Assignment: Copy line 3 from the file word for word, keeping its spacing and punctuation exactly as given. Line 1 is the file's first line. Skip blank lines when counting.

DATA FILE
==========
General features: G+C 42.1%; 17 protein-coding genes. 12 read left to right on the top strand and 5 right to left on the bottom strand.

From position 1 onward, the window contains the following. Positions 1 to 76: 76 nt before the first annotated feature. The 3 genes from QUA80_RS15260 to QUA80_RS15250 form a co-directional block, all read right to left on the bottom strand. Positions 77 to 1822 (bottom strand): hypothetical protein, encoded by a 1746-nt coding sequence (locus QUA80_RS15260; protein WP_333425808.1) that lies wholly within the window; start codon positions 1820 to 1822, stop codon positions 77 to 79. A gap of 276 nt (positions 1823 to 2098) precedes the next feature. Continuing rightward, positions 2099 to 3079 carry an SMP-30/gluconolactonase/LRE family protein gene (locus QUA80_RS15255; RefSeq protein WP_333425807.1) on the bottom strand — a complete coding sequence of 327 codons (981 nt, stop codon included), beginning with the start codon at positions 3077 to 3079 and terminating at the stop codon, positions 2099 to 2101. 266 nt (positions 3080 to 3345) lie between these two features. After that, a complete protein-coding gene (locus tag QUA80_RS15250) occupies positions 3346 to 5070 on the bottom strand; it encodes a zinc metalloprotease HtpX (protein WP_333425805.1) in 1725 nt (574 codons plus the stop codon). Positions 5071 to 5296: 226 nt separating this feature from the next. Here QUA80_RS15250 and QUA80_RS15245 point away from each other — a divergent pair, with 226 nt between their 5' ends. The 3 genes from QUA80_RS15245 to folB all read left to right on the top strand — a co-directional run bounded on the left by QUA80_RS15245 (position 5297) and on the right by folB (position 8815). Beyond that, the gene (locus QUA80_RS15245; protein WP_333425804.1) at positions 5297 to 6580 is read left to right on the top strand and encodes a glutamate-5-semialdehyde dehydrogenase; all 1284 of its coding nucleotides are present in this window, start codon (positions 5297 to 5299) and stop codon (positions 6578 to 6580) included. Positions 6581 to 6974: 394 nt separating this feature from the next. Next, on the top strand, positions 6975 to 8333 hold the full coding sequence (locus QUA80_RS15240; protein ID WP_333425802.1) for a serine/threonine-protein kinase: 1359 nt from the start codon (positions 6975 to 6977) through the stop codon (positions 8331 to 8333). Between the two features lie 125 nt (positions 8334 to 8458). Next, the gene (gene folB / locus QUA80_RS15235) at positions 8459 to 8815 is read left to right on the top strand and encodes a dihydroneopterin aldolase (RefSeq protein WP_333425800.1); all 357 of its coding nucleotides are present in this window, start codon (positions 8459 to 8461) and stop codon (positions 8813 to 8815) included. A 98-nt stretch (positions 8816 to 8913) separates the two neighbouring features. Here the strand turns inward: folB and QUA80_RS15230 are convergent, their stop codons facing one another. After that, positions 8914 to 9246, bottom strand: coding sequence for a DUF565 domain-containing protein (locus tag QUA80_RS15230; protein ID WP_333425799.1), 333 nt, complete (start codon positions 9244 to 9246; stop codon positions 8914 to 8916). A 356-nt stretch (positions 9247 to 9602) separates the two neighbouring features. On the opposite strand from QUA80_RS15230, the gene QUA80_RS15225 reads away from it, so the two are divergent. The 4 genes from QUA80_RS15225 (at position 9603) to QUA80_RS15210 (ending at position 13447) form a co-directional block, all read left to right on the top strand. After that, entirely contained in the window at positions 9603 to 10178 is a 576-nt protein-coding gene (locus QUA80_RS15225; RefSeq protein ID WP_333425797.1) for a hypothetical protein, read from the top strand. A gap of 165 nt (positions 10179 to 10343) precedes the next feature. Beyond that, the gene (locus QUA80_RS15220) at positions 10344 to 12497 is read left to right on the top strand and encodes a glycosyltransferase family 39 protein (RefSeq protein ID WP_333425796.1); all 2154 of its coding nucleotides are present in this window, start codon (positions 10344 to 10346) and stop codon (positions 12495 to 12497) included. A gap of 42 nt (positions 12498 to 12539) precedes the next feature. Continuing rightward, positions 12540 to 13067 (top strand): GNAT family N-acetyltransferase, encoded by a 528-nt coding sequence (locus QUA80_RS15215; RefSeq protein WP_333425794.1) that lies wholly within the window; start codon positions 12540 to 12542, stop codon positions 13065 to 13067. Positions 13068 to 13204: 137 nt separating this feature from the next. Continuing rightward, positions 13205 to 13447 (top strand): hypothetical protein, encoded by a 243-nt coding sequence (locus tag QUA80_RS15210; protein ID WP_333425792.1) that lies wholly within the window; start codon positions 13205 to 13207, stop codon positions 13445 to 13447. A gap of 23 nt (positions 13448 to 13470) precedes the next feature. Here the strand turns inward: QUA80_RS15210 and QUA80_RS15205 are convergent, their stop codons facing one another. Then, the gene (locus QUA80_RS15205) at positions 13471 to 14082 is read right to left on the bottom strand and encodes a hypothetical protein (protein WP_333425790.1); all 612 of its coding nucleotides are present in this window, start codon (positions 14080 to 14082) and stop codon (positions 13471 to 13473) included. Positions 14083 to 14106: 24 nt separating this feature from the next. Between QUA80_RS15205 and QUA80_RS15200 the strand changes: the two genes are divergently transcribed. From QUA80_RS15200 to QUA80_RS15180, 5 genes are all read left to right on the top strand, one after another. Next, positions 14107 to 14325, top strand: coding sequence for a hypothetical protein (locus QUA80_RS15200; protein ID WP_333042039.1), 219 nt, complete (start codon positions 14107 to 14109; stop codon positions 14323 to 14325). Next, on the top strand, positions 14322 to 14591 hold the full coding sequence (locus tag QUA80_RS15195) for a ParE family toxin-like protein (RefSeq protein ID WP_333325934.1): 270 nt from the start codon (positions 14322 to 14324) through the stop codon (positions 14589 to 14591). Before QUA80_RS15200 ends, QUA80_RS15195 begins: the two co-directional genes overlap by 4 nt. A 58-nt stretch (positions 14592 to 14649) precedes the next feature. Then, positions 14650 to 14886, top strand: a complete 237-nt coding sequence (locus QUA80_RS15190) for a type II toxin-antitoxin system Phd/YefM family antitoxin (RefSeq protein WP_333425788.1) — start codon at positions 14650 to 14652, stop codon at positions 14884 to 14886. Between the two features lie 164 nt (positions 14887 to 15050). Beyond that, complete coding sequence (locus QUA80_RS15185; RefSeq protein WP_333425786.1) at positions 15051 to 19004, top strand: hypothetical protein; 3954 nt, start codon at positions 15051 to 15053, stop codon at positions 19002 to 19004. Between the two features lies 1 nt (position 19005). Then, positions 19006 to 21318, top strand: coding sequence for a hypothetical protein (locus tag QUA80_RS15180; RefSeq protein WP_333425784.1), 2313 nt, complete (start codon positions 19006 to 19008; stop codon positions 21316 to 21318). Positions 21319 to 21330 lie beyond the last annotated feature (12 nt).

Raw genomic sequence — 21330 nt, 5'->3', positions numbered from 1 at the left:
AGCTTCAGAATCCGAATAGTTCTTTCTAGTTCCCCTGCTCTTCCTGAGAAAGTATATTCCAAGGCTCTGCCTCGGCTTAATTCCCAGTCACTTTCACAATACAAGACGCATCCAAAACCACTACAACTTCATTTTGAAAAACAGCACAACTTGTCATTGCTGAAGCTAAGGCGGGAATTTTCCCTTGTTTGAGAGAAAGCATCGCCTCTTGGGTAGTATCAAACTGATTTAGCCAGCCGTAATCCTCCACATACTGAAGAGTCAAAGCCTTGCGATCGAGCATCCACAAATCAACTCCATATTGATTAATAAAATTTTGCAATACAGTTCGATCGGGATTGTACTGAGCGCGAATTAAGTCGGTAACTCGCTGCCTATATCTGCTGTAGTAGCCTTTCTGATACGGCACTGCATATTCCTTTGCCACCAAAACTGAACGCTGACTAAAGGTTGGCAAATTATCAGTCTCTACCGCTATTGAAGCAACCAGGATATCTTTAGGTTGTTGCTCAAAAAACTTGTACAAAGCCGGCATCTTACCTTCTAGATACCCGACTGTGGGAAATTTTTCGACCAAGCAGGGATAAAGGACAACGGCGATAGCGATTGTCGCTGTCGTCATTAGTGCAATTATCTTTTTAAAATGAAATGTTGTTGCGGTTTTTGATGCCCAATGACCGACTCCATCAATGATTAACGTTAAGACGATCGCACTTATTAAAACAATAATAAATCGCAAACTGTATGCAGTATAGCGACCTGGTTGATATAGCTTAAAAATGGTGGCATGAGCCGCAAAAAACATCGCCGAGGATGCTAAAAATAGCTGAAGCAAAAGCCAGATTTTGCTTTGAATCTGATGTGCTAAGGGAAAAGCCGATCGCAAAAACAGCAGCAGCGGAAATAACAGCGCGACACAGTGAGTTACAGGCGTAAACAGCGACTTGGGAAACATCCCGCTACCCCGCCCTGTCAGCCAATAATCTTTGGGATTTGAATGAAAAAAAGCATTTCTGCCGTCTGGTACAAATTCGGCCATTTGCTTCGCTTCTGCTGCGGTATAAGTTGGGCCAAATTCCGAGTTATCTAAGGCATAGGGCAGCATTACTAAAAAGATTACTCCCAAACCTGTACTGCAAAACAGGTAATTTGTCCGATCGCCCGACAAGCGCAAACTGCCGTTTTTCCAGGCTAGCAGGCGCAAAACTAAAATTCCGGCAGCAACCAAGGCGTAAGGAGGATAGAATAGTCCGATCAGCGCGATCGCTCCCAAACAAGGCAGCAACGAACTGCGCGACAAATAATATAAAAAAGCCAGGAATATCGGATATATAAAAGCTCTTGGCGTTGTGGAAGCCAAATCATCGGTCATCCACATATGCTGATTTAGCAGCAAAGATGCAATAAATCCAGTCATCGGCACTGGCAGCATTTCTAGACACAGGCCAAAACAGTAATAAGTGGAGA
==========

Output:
Raw genomic sequence — 21330 nt, 5'->3', positions numbered from 1 at the left: